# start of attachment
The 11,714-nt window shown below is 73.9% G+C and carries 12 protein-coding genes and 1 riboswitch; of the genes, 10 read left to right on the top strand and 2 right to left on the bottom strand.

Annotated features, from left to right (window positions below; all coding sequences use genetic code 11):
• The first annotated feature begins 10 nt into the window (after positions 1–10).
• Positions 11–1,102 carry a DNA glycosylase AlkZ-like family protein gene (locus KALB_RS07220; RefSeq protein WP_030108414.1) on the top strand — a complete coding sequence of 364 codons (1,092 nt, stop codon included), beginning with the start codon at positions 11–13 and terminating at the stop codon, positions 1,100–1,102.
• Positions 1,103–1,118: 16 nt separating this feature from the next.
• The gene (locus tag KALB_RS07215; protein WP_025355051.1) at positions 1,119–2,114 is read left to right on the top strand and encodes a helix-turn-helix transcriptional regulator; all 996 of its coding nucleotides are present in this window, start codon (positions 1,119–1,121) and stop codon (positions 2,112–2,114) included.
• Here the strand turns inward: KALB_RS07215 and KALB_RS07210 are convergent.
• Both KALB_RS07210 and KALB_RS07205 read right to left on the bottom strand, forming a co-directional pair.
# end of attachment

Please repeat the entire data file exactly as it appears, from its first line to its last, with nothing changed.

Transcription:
The 11,714-nt window shown below is 73.9% G+C and carries 12 protein-coding genes and 1 riboswitch; of the genes, 10 read left to right on the top strand and 2 right to left on the bottom strand.

Annotated features, from left to right (window positions below; all coding sequences use genetic code 11):
• The first annotated feature begins 10 nt into the window (after positions 1–10).
• Positions 11–1,102 carry a DNA glycosylase AlkZ-like family protein gene (locus KALB_RS07220; RefSeq protein WP_030108414.1) on the top strand — a complete coding sequence of 364 codons (1,092 nt, stop codon included), beginning with the start codon at positions 11–13 and terminating at the stop codon, positions 1,100–1,102.
• Positions 1,103–1,118: 16 nt separating this feature from the next.
• The gene (locus tag KALB_RS07215; protein WP_025355051.1) at positions 1,119–2,114 is read left to right on the top strand and encodes a helix-turn-helix transcriptional regulator; all 996 of its coding nucleotides are present in this window, start codon (positions 1,119–1,121) and stop codon (positions 2,112–2,114) included.
• Here the strand turns inward: KALB_RS07215 and KALB_RS07210 are convergent.
• Both KALB_RS07210 and KALB_RS07205 read right to left on the bottom strand, forming a co-directional pair.